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from Technology & Learning The virtual conference scene, growing innovation in Silicon Valley, the promise of Web 3.0, and weighing in with the D.O.E. Virtually Possible The Best Practices and Education Conference, an international meeting of educators held in Second Life over 24 hours, brought together
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from Technology & Learning

The virtual conference scene, growing innovation in Silicon Valley, the promise of Web 3.0, and weighing in with the D.O.E.

Virtually Possible

The Best Practices and Education Conference, an international meeting of educators held in Second Life over 24 hours, brought together those eager to tap into the virtual world's teaching potential.

T&L caught up with Veritas Variscan (real name Doreen Pugh) at a packed international Best Practices in Education convention held May 25. The event was so overwhelmingly popular that people literally couldn't get through the doors to see many of the keynote speakers—at least their avatars couldn't.

Yep. As Pugh pointed out this was a first-of-its-kind event, held for 24 hours straight in the online virtual landscape Second Life. And even Pugh, a former social studies teacher and one of the event's organizers, was floored by the response.

"Our goal was to bring together educators from all parts of the world," Pugh told us during the event.

"We wanted this to be as close to a 'real life' conference as possible. The goal here was to be able to demonstrate to real-world colleges, business, and foundations that Second Life is a place of incredible collaboration and opportunity. We wanted to be able to have [educators] come in here and discover why they ought to support their staff in here, to start to bring more schools in world to explore all we can do here," she said.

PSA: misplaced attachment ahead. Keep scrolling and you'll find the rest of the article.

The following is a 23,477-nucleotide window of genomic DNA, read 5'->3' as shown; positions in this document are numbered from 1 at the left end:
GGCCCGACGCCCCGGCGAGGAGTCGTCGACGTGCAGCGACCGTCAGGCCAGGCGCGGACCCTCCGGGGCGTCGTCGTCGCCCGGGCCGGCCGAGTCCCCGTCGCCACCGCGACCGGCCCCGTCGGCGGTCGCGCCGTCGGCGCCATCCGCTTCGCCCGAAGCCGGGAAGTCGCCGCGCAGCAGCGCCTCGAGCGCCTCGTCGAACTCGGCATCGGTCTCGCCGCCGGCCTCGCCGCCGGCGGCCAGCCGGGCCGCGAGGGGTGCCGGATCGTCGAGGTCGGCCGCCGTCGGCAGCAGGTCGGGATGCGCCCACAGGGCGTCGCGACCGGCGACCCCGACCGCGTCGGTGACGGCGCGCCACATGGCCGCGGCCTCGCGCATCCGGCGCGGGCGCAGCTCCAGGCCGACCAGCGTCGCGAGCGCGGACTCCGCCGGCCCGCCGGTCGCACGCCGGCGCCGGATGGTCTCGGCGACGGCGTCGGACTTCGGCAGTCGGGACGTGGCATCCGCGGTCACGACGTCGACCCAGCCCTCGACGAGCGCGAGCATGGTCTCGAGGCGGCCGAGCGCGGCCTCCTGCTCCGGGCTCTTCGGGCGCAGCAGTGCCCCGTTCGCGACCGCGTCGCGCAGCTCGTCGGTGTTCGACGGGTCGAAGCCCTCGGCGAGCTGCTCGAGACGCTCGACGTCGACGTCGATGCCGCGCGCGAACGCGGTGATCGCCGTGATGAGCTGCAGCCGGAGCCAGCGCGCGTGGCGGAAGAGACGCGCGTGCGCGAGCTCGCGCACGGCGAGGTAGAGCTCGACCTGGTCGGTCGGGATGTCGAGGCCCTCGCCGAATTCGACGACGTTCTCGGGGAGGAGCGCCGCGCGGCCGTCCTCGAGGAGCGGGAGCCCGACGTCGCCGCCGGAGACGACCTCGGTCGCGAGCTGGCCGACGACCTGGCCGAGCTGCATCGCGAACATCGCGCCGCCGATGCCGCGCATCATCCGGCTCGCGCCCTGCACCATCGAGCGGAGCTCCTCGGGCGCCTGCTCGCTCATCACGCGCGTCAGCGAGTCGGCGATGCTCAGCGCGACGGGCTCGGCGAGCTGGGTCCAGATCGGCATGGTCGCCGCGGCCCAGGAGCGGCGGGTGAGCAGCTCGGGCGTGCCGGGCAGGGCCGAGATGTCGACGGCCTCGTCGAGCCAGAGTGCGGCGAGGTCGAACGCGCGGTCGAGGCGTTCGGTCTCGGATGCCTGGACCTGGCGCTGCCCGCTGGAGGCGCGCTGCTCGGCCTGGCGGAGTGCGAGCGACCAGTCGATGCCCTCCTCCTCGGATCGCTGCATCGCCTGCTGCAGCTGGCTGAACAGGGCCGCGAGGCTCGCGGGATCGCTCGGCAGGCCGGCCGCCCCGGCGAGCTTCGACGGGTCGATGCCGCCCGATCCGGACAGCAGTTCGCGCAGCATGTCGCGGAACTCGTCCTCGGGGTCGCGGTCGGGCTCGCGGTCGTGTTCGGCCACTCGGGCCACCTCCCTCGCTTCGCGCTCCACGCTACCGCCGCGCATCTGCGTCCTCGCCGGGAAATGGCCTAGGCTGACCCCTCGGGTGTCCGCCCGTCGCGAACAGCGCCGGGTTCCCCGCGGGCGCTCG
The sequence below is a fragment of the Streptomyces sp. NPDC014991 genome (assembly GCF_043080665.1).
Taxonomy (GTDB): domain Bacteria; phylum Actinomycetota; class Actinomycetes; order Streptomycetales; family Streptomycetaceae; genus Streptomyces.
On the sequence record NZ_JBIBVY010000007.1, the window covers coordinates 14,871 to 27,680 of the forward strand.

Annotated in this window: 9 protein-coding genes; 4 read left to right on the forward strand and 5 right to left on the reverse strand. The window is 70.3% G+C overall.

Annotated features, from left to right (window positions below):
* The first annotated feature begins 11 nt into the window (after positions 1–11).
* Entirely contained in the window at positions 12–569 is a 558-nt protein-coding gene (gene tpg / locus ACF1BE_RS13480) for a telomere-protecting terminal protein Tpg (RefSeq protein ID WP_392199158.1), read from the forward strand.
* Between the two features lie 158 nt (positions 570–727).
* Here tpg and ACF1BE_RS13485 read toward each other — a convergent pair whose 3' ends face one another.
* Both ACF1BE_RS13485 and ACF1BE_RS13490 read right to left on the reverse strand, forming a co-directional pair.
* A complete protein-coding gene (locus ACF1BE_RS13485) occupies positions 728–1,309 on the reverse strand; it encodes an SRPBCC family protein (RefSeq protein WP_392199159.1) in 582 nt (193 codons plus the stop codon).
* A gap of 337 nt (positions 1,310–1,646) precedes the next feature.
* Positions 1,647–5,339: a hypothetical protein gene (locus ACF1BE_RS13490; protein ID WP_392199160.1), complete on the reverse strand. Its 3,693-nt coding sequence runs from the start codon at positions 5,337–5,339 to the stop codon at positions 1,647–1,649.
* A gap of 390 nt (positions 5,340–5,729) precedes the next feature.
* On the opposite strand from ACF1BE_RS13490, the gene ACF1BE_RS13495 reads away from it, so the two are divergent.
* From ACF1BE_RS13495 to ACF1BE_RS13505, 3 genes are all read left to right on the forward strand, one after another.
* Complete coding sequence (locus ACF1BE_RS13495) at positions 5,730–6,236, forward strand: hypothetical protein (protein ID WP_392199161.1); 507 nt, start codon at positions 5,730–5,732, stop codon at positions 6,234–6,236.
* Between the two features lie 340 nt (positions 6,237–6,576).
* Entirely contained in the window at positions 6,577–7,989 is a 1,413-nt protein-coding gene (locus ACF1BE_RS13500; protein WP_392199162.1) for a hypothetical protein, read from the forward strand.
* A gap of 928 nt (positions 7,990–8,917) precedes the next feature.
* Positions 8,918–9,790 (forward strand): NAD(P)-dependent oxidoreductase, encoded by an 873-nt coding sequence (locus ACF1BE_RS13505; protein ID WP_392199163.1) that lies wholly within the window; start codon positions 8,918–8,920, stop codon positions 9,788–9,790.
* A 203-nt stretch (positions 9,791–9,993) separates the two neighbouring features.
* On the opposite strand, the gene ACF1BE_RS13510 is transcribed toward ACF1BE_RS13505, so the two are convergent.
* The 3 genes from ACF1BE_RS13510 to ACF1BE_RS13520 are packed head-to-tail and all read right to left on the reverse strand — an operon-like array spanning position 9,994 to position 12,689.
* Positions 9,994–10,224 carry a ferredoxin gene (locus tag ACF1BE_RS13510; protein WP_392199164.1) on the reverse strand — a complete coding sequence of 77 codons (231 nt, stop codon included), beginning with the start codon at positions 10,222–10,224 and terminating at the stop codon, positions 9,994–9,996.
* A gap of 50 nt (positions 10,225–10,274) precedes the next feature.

The event, cosponsored by ISTE, featured back-to back speeches from top educators worldwide, focusing on students' use of Second Life and the potential that SL offers for school administrators. Gamers, museums, and non-profit organizations were a presence there too, offering content rich downloads, professional development ideas, and games.

One of the more enjoyable aspects of the event, though, was watching attendees' colorful virtual identities—friendly giants and fairies among them—interact as they wandered (and floated above) the conference floor exhibits.

The growing popularity of Second Life, in fact, is one of the main reasons ISTE originally decided to "rent land" on Eduisland, where it has since organized regular weekly SL tours. Participation in ISTE events has grown so fast, the organization has recently decided to build their own island "in-world," which ISTE's Director of General Membership Jennifer Ragan-Fore says will be unveiled this month at the annual NECC conference.

"Second Life has given us the opportunity to humanize our membership," Ragan-Fore said. "We wanted to provide a space, to give an opportunity for those informal interactions."

For more about Second Life, see "Surfing Second Life".

Web Sites We Like

www.hitchhikr.com